There has also been a recent wave of interest in capturing carbon dioxide at the point of production and storing it, hopefully safely and permanently, via injection into the earth or seabed. The risks are many, as illustrated in Exhibit 8: Risks of geologic storage of carbon dioxide,255 but the liabilities of this largely untested sequestration technology remain essentially unquantified.256 There is evidence that leakage, for example, can pose a serious threat to public health and the environment: for example, a natural carbon dioxide leak at Lake Nyos in Cameroon in 1986 killed at least 1,700 people and 3,000 cows.257 Politicians have already taken steps to shield providers of these services from liability, raising serious public policy concerns.258 Sequestration could pose potential risks particularly in the developing world, where it will be most needed due to the relatively high growth in coal-based power generation, and may generate significant liabilities, including hazards to public health, if quality control is relaxed during construction or operation of these complex facilities.

255 See Exhibit 8: Risks of Geologic Storage of Carbon Dioxide (CO2).

256 Elizabeth J. Wilson & Mark A. de Figueiredo, Geologic Carbon Dioxide Sequestration: An Analysis of Subsurface Property Law, 36 ENVTL. L. REP. 10114 (2006); Elizabeth J. Wilson, Timothy L. Johnson, & David W. Keith, Regulating the Ultimate Sink: Managing the Risks of Geologic CO2 Storage, 37 ENVTL. SCI. & TECH. 3476 (2004).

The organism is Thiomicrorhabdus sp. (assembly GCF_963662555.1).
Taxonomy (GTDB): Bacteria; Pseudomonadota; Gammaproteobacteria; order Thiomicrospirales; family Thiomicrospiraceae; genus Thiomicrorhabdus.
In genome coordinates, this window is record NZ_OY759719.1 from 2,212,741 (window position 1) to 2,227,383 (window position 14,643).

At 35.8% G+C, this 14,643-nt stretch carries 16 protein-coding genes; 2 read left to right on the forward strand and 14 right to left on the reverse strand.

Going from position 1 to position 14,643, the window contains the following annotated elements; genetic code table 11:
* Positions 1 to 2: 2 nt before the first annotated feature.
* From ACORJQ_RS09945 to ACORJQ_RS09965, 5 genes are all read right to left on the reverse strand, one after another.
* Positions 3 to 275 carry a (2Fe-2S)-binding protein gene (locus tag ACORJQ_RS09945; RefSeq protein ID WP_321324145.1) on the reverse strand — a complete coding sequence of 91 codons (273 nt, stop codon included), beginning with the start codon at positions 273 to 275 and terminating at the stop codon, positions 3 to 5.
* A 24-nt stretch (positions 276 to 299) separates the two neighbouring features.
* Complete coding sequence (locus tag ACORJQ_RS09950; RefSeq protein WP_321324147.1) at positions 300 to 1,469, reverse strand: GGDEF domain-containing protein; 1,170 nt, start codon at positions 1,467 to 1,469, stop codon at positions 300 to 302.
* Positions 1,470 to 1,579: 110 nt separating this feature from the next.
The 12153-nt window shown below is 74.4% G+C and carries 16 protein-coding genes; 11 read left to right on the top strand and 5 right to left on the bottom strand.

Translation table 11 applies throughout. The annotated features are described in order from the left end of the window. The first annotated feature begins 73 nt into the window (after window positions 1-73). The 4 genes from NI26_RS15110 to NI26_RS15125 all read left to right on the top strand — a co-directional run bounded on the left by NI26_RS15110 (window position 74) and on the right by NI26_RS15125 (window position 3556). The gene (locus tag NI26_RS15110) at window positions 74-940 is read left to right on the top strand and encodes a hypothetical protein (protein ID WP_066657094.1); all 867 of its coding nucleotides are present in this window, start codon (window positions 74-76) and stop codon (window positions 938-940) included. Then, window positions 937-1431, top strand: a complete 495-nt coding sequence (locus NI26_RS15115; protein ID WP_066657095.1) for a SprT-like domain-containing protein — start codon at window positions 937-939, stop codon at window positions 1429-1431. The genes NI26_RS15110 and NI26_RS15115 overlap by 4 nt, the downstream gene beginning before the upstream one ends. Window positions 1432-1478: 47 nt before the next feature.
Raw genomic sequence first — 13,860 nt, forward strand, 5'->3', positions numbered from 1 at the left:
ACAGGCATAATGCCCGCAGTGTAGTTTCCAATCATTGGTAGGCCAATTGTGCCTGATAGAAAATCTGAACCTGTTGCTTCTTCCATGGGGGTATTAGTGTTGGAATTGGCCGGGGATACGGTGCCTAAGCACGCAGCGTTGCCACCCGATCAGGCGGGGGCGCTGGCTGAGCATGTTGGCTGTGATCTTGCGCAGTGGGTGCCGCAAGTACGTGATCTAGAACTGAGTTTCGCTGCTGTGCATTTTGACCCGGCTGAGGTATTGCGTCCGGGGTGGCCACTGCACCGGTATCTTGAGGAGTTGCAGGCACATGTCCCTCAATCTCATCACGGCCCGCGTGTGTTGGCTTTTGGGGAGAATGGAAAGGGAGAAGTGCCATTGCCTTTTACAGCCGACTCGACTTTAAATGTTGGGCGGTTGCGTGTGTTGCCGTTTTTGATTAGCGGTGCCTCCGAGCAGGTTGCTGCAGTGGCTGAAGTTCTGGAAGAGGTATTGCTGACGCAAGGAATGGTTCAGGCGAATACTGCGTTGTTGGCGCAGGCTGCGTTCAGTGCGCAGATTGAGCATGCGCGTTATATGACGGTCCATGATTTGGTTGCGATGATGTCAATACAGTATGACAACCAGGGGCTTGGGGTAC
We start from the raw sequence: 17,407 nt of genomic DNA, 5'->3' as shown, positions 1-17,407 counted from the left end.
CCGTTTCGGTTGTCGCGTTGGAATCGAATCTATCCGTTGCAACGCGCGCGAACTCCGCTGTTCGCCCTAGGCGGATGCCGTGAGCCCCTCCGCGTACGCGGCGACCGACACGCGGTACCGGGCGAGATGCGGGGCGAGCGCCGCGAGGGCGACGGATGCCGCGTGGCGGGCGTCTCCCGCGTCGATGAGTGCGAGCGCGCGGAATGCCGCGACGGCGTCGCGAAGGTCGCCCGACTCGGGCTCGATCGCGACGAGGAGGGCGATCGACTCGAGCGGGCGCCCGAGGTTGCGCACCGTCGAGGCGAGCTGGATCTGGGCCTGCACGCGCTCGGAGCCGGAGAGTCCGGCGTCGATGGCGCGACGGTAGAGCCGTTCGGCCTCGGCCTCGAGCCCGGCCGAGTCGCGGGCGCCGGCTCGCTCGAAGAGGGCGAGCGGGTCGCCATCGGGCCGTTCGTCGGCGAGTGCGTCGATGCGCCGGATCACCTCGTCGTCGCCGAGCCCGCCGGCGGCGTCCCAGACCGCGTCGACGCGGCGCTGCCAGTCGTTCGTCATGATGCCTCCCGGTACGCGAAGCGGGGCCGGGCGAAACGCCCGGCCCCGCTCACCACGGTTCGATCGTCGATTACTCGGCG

257 George W. Kling et al., The 1986 Lake Nyos Gas Disaster in Cameroon, West Africa. 236 SCIENCE 169 (1987).

258 Obey, supra note 31.


Hydrogen energy systems also have unknown liabilities. Over twenty-two percent of hydrogen accidents associated in industrial settings have been caused by undetected leaks. These accidents occurred in spite of occupational safety and health measures in place, including standard operating procedures, special training, personal protective equipment, and provision of electronic flame and gas detectors to a limited number of hydrogen workers.259 The liability insurance lines that may be affected by new technologies include those discussed above in Section III.B. In particular, new technologies are likely to spawn claims either in negligence, or in strict liability for product defects, depending on the type of technology.

259 Russell Moy, Letter to the Editor, Liability and the Hydrogen Economy, 301 SCIENCE 47 (2003).


Praised with faint damns, wind gets off easy: